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  • Dec 28, 2014
  • Updated: 8:15am

Kwai Tsing dock workers strike

On March 28, 2013, dock workers at Kwai Tsing took industrial action seeking a 17 per cent pay rise. The port is operated by Hongkong International Terminals (HIT).

NewsHong Kong

Hong Kong dockers reject 9.8pc pay rise offer as Dutch arrive to show support

Union says its members unanimously agreed to turn down a 9.8 per cent pay rise offer as Dutch unionists arrive in city to show their support

PUBLISHED : Sunday, 05 May, 2013, 12:00am
UPDATED : Sunday, 05 May, 2013, 6:58pm

Striking dockers yesterday rejected a 9.8 per cent pay rise offer from their employers, and said they would only settle the dispute through negotiations over pay and conditions.

Leaders of the strike at the Kwai Tsing container terminals, now the longest in Hong Kong industrial relations history, said the offer - made on Friday - fell short of the double-digit pay rise they wanted and did not cover issues involving working conditions which are also in dispute.

The latest twist in the industrial action, which enters its 39th day today, came as members of a Dutch trade union, which represents workers in a Rotterdam port owned by Hutchison Port Holdings (HPH) flew to Hong Kong to show their support.

HPH, through Hongkong International Terminals (HIT), operates the five terminals at Kwai Tsing. The striking dockers work for HIT contractors.

The Dutch workers said they were trying to build support for the strikers at ports across Europe.

The contractors - Everbest Port Services, Pui Kee Stevedore Company, Lem Wing Transportation and Comcheung Human Resources - presented their take-it-or-leave-it pay-rise proposal in a statement late on Friday, and added that they would not engage in further talks.

After a three-hour meeting yesterday, the Union of Hong Kong Dockers said its members unanimously agreed to continue their strike. It said many issues, such as meal and toilet breaks, were not settled in previous negotiations, and that it wanted a sixth round of talks.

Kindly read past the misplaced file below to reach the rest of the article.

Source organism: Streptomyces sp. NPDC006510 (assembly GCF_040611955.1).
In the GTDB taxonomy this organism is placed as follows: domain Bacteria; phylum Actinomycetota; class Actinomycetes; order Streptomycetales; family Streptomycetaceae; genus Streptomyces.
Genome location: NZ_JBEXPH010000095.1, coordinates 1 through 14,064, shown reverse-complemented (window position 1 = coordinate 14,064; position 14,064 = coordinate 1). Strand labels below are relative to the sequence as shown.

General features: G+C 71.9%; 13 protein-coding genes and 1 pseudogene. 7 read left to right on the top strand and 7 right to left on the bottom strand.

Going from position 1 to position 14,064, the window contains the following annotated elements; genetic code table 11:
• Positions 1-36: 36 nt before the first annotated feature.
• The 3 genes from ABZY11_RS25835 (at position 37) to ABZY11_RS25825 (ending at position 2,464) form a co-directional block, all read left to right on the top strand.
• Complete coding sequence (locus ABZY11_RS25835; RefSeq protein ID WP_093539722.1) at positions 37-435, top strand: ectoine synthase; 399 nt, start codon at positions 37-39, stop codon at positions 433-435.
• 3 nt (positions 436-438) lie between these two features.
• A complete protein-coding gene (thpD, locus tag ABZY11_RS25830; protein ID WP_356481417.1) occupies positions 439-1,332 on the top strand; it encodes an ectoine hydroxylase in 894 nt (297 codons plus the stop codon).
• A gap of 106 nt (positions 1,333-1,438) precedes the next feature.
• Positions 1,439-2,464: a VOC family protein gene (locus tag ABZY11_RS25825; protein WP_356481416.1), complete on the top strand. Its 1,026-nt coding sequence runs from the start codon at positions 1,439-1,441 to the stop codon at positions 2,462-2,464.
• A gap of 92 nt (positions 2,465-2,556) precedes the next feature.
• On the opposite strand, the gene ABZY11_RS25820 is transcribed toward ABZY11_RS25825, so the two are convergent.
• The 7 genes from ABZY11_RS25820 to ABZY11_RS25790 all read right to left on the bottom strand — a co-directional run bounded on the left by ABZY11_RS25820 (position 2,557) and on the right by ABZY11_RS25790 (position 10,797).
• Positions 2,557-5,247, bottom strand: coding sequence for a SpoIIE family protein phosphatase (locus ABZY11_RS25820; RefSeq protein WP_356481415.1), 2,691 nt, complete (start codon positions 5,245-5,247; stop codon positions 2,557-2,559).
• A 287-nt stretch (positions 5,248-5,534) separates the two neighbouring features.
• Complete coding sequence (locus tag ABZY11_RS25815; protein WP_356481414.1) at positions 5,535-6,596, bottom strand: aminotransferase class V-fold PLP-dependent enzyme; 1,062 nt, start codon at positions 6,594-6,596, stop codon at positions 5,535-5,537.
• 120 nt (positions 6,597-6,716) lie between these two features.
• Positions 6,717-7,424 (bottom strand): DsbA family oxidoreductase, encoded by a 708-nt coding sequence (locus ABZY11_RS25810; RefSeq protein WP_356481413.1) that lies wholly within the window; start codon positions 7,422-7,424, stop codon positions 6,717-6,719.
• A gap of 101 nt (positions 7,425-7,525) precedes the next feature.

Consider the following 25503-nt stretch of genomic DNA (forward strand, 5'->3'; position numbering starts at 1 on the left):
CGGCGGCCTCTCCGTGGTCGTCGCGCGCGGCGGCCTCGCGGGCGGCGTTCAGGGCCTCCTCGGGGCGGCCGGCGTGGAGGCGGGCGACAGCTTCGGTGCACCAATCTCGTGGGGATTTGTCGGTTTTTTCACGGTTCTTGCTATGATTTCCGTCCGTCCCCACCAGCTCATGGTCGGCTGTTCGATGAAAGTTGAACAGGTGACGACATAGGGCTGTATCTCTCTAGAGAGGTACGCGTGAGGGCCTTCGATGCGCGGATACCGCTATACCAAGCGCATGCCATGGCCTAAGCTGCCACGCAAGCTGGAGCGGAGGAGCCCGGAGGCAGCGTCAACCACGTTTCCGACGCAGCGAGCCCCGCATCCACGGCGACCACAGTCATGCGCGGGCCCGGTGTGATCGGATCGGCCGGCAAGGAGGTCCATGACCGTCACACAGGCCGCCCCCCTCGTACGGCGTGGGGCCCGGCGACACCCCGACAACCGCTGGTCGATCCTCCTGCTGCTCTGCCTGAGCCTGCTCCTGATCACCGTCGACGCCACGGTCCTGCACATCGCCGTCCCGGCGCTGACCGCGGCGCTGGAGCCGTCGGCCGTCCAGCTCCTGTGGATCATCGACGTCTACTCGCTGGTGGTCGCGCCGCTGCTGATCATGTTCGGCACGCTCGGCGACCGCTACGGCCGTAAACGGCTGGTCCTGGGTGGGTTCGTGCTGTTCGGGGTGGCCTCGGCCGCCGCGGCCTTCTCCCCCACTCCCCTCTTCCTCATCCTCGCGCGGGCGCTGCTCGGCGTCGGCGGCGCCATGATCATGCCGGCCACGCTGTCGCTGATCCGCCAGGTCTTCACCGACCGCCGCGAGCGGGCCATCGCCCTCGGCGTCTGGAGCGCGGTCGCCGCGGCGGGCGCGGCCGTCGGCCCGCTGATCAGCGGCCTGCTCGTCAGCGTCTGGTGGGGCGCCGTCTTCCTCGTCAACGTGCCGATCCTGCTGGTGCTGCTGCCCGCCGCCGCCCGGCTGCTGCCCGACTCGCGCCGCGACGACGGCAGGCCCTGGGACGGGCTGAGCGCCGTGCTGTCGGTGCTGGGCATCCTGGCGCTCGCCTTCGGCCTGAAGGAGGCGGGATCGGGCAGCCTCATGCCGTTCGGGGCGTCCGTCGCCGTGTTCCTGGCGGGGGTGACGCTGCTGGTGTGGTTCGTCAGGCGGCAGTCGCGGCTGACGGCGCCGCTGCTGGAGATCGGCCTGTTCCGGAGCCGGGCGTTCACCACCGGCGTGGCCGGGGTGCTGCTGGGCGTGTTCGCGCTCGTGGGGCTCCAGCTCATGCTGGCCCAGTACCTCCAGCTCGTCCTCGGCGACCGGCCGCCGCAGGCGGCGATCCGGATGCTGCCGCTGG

Moreover, it said the contractors could not quickly replace workers with new ones. Unionist Stanley Ho Wai-hong insisted the dockers receive a "double digit" pay rise. "We will not accept any proposal [before a new round of talks]. It has been the company's tactics to settle issues under the table. We will not accept that," he said.

Niek Stam of the Dutch union said: "It is disgraceful that the big boss of Hutchison here in Hong Kong doesn't deliver what it should deliver as an employer." He also said the union would try to campaign with unions in other major ports in Europe that are also owned by Hutchison to put more pressure on the firm.

The Dutch dockers are directly employed by HPH, and earn the equivalent of HK$270,000 to HK$400,000 a year, 50 to 67 per cent more than their Hong Kong counterparts. They work 178 hours a month, compared to the 330 hours Hong Kong dockers put in, and have collective bargaining power.

Everbest and another contractor, Global Stevedoring Service, earlier offered a 7 per cent pay increase. Dick Wong Chi-tak, representative of Everbest, admitted yesterday that the 9.8 per cent offer was "no different" to the previous offer given it included benefits not currently part of base salaries.

He said the company could not make further concessions.


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The money goes to the few elites who have monopoly over certain businesses in Hong Kong over the years. It is time for us Hong Kongers to evaluate the value of various jobs that involved intensive labour; we need to rewrite finance.
"The Dutch dockers are directly employed by HPH, and earn the equivalent of HK$270,000 to HK$400,000 a year, 50 to 67 per cent more than their Hong Kong counterparts. They work 178 hours a month, compared to the 330 hours Hong Kong dockers put in, and have collective bargaining power." So the hourly rate of Hk dockers are roughly 20% to 25% of their counterpart. Similar comparing to Australia. I hope you see why we have such a wide rich poor gap.